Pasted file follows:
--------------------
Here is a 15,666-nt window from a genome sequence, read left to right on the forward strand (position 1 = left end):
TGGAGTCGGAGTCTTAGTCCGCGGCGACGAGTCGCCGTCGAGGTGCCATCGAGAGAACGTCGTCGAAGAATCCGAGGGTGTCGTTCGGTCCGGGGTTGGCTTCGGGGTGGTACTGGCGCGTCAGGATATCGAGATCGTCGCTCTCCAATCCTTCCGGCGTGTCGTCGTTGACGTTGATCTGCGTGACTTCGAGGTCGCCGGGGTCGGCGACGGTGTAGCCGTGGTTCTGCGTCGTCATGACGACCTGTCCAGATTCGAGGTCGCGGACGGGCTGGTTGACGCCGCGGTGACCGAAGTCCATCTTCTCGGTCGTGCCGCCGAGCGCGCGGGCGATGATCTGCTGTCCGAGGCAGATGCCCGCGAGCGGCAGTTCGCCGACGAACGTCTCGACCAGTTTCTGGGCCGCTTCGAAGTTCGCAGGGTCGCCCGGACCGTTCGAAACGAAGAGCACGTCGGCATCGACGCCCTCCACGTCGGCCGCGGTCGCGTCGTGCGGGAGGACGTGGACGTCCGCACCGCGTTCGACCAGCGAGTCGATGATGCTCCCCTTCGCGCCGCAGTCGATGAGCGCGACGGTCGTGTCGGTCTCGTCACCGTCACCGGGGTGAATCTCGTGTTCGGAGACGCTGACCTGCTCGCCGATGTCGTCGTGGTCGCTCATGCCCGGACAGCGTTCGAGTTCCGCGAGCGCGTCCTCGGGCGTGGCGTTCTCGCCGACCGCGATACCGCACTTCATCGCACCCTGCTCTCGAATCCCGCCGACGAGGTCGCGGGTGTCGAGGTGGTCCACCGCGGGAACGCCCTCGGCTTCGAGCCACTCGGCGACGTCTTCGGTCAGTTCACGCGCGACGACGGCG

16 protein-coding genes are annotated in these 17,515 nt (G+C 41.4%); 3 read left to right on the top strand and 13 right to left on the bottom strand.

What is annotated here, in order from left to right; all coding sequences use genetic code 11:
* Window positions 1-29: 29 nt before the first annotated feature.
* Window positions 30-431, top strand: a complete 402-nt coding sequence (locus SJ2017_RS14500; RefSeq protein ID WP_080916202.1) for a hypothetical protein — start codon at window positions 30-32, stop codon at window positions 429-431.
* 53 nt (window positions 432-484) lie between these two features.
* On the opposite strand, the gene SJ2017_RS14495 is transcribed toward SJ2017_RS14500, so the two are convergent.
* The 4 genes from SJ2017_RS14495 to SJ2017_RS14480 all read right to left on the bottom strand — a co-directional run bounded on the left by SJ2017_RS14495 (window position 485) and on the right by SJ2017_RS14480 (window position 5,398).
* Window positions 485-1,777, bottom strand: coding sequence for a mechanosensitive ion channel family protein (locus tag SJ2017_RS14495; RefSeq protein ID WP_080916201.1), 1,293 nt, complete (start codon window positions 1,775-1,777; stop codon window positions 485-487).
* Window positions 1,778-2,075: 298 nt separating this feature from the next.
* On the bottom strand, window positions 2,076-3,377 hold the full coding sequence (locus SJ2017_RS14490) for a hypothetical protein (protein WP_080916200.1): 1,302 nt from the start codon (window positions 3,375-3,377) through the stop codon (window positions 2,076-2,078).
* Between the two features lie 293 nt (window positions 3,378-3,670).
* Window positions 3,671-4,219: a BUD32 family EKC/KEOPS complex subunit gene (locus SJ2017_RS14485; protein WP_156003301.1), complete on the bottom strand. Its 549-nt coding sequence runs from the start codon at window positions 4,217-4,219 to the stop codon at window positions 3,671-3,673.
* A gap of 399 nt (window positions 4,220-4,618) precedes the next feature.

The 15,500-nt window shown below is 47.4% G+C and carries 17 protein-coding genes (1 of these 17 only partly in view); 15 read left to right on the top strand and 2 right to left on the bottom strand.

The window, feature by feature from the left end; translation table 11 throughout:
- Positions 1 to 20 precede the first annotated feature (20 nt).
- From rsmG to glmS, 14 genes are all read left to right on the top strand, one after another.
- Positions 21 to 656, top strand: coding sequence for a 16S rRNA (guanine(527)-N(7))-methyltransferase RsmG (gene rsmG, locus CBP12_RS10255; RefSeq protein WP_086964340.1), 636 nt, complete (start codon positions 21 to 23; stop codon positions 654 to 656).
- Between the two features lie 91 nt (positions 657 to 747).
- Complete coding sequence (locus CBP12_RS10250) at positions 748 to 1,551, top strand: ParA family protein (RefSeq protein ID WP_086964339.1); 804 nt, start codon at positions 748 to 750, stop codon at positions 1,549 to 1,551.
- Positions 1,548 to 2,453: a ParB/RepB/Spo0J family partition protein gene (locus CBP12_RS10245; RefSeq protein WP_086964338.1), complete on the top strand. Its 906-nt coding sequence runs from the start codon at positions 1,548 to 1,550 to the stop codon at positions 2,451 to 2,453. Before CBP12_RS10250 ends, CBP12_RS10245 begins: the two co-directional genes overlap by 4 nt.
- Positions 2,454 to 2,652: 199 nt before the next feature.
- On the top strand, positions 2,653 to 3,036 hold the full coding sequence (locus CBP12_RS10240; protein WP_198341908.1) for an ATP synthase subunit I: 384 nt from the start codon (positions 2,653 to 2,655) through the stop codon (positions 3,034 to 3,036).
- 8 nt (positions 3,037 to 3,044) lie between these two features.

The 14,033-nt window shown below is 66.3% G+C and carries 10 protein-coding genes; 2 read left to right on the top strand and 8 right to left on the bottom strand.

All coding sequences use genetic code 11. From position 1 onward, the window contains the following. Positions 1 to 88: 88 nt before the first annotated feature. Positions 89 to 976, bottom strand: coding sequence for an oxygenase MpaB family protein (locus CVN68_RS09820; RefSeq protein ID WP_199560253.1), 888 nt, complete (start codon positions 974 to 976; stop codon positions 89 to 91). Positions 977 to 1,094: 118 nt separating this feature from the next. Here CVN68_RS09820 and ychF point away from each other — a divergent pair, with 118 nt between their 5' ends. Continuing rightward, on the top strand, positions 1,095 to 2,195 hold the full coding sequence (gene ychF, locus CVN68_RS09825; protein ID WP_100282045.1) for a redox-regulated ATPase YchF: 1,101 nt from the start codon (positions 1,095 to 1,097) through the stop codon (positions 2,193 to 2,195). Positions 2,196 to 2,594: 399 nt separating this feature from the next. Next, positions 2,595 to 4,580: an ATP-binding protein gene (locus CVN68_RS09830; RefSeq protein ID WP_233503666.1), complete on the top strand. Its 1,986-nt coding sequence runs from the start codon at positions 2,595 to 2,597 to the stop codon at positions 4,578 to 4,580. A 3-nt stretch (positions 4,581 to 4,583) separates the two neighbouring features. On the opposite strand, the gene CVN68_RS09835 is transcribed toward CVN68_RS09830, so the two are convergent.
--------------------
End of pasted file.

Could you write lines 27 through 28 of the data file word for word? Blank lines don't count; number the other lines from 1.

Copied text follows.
The 14,033-nt window shown below is 66.3% G+C and carries 10 protein-coding genes; 2 read left to right on the top strand and 8 right to left on the bottom strand.

All coding sequences use genetic code 11. From position 1 onward, the window contains the following. Positions 1 to 88: 88 nt before the first annotated feature. Positions 89 to 976, bottom strand: coding sequence for an oxygenase MpaB family protein (locus CVN68_RS09820; RefSeq protein ID WP_199560253.1), 888 nt, complete (start codon positions 974 to 976; stop codon positions 89 to 91). Positions 977 to 1,094: 118 nt separating this feature from the next. Here CVN68_RS09820 and ychF point away from each other — a divergent pair, with 118 nt between their 5' ends. Continuing rightward, on the top strand, positions 1,095 to 2,195 hold the full coding sequence (gene ychF, locus CVN68_RS09825; protein ID WP_100282045.1) for a redox-regulated ATPase YchF: 1,101 nt from the start codon (positions 1,095 to 1,097) through the stop codon (positions 2,193 to 2,195). Positions 2,196 to 2,594: 399 nt separating this feature from the next. Next, positions 2,595 to 4,580: an ATP-binding protein gene (locus CVN68_RS09830; RefSeq protein ID WP_233503666.1), complete on the top strand. Its 1,986-nt coding sequence runs from the start codon at positions 2,595 to 2,597 to the stop codon at positions 4,578 to 4,580. A 3-nt stretch (positions 4,581 to 4,583) separates the two neighbouring features. On the opposite strand, the gene CVN68_RS09835 is transcribed toward CVN68_RS09830, so the two are convergent.